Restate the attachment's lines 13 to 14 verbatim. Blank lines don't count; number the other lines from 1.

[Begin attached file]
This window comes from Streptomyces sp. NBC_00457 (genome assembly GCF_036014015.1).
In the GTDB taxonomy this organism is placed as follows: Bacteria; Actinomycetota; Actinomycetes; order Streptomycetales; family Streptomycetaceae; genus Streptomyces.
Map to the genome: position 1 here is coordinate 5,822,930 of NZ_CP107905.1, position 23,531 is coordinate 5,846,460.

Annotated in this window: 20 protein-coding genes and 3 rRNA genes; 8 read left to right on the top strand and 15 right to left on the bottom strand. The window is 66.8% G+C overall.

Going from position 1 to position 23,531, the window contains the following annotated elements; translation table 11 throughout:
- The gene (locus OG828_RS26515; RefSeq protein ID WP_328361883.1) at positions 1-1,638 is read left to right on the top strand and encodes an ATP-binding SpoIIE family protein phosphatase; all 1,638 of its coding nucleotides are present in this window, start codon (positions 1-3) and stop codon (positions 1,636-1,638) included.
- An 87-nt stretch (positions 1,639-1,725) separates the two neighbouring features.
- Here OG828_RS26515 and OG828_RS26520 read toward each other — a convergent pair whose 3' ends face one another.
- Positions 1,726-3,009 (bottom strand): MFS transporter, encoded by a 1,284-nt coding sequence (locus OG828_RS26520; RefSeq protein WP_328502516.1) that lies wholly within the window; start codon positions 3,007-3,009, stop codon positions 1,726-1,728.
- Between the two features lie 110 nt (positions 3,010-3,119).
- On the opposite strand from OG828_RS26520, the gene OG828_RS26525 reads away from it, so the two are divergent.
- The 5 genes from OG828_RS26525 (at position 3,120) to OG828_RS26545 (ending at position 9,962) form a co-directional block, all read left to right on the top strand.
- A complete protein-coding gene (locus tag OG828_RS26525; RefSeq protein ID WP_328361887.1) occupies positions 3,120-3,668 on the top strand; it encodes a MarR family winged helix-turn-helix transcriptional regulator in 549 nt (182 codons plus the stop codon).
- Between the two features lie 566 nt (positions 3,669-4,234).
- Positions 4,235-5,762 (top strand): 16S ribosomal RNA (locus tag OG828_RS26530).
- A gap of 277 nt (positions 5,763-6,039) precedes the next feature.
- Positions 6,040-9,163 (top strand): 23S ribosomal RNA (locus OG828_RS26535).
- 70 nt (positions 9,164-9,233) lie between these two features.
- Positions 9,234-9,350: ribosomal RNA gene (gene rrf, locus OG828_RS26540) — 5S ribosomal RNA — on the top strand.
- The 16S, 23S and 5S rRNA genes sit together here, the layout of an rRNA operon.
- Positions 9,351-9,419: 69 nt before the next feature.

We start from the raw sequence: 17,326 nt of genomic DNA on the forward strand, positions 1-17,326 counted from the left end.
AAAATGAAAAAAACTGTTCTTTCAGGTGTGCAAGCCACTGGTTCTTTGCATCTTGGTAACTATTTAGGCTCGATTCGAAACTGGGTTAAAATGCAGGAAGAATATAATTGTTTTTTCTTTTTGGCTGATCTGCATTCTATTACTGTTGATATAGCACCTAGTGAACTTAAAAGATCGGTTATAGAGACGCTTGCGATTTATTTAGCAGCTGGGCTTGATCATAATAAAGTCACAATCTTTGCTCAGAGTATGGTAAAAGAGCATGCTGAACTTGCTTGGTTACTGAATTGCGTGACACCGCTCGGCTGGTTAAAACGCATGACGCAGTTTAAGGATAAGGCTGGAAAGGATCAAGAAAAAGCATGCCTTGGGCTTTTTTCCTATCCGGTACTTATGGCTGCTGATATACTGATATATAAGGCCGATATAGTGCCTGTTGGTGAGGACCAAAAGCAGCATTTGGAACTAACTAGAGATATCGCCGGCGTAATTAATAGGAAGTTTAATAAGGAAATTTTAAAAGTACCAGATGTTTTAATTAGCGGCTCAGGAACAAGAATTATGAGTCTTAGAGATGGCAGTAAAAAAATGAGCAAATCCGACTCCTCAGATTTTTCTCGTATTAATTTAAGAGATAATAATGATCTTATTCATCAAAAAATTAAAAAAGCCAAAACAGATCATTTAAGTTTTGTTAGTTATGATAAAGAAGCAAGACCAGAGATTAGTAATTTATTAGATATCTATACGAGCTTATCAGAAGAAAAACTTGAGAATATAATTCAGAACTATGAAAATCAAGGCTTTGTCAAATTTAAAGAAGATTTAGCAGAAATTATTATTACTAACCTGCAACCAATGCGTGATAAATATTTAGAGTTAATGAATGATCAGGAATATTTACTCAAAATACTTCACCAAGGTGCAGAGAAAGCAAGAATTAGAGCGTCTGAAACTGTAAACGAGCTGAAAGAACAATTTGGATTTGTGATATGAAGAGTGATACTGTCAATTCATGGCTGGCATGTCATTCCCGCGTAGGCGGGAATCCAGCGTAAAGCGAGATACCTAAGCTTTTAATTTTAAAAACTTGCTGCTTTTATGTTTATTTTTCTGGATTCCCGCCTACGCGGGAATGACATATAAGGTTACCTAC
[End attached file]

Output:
- A complete protein-coding gene (locus tag OG828_RS26525; RefSeq protein ID WP_328361887.1) occupies positions 3,120-3,668 on the top strand; it encodes a MarR family winged helix-turn-helix transcriptional regulator in 549 nt (182 codons plus the stop codon).
- Between the two features lie 566 nt (positions 3,669-4,234).